Thursday, November 17, 2011

The Churches of Lalibela

Some Ethiopians believe that the 11 rock-hewn churches in Lalibela were created entirely by God, others that King Lalibela was empowered by God to carve them on his own in only 23 years, and then there are the historians who believe that they took close to a century and 40,000 workers to complete.  Any way you look at it, the churches are absolutely remarkable. 

These churches have many similarities to the ones we saw in Tigray, especially the inside design.  All have the typical Axumite arches with supporting pillars, but these churches lacked the paintings on the inside that were very common in Tigray.  However, the churches in Lalibela were much more striking to me, as you could stand on a giant granite precipice and look down at a church that was carved where there used to be only mountain.  Our guide said the churches were carved from the top down on the outside and then from the bottom up on the insides, which makes sense.  The outsides of the churches were smoothed down in most places but on some of the inside walls the marks from hammer and chisel were quite visible and added to how impressive these structures really were.

There are two clusters of churches in close proximity to one another and then St. George’s Church stood by itself nearby.  There were tunnels and passageways connecting the churches within the clusters, the longest one being 27 m long.  We had a guide the first day which was instrumental to finding all of the passageways.  He was very informative and gave an enjoyable tour.

This shows the top of the columns and arches typical of the Axumite style seen in all the churches.

I forget the name of this one, but you can see the rock wall on the front left where the church was originally carved out of.  The scaffolding on top is from UNESCO to protect the church from erosion.

St. George Church.  Visually my favorite.  It's an eye-catching cross shape and you can clearly see how it was carved out of the mountain.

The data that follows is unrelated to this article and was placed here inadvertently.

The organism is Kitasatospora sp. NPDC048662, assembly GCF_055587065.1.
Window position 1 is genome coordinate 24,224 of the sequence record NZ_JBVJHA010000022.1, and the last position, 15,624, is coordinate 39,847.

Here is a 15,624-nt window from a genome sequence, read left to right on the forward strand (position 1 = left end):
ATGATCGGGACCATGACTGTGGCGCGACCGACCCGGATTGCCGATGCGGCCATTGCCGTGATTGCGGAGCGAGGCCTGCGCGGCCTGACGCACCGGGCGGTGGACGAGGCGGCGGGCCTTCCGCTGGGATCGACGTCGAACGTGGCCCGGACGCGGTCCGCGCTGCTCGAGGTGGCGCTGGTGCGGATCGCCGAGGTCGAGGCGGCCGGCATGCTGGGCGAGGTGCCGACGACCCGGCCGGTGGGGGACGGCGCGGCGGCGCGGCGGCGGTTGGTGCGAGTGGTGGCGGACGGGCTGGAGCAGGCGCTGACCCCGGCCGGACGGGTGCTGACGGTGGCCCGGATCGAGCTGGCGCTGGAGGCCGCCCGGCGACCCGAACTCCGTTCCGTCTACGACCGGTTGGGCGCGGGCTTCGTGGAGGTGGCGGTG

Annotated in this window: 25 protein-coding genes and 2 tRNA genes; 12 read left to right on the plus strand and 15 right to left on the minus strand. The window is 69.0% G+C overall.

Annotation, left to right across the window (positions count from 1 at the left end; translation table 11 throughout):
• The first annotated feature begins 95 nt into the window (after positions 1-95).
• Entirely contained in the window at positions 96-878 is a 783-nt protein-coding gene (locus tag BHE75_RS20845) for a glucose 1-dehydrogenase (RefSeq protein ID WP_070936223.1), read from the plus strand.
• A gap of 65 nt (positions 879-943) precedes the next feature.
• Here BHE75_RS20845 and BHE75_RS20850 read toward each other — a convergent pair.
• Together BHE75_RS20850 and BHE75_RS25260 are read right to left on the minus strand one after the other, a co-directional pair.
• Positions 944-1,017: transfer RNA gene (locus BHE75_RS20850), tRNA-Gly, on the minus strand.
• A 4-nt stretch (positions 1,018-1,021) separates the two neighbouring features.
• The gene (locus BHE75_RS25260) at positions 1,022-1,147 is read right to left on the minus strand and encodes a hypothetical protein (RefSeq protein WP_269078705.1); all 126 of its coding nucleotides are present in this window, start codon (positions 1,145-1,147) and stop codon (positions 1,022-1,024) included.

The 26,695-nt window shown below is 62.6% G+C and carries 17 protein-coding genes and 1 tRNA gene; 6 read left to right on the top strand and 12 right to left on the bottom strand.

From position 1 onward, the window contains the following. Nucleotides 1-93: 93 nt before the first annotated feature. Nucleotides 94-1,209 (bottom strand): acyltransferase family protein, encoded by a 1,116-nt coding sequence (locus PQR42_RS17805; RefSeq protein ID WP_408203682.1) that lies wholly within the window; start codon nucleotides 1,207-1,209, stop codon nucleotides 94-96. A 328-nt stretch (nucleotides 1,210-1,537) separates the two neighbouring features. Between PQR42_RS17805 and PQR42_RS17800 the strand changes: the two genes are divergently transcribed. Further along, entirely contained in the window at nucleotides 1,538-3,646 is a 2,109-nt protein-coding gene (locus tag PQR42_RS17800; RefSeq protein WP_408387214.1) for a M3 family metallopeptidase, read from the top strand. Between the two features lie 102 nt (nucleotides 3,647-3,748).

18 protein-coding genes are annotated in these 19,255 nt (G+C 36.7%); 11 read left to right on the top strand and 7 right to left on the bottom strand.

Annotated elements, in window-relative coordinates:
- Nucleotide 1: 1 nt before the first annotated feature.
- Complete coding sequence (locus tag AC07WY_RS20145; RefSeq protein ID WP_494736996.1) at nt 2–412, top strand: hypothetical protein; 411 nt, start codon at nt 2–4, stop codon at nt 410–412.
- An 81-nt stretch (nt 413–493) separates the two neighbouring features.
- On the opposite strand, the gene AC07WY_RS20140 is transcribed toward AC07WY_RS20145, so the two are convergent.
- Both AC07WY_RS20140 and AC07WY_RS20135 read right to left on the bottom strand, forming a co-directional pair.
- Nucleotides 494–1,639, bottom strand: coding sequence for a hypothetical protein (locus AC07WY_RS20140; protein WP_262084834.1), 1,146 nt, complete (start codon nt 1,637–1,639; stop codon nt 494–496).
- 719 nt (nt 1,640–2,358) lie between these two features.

St. George Church

Example of one of the tunnels or carved passageways.

I also forget the name of this one, but it was one of the more visually stunning.

Lalibela was a good stop overall.  We had heard warnings from other travelers about being followed for blocks by begging kids, but it wasn’t that bad for us.  It was actually much easier and had fewer hassles than seeing the churches in Tigray, which was a welcome change.

After spending two days seeing the churches we actually parted company for a few days for the first time on the trip.  Anne wanted to go on an overnight hike to the top of the escarpment, but I wasn’t feeling well and wanted some downtime. However, as lovely as Lalibela, was I didn’t want it there.  I ended up changing my flight to Addis Ababa and left two days early where I hung out in the city enjoying good food and good company (Marie, the French woman we befriended was also there), and good internet access where I started looking for jobs in earnest.  I will let Anne talk about her hike:

Looming above Lalibela is a farm-covered escarpment. And by farm-covered I mean they plowed and harvested areas that could almost be called cliffs. It was insane. The hike up to the lovely round huts of the community camp was easy and straight forward until the very end. The guides think that white folk are crazy and enjoy scrambling up near-vertical rock beds in a crack in the cliff. I’m pleased to report that even though the area fell profoundly into the “steep slippery things” category, I wasn’t scared and just climbed up. The extraneous city boy guide I was required to take was freaked out. The next day we took the easy route down.

It was nice to be out walking after days in the car. It was nice to sit and enjoy views while just listening to music and reading. And it was nice to try to burst a conceited Ethiopian guy’s bubble about how easy his life will be if he wins the green card lottery for the States. I know, it sounds cruel, but he just had no idea about how good he had it as a wealthy Ethiopian (who looked down on the “peasants” he worked with everyday as a guide) compared to what it would be like as a poor immigrant in the U.S. who would likely be the victim of the same discrimination he tended to dish out. Seriously, the U.S. needs to start an ad campaign that basically says “We aren’t all movie stars.” and shows people being denied medical care or living on the streets.
But I digress. Hike was nice. Lalibela is pretty. Ethiopia definitely grew on me.

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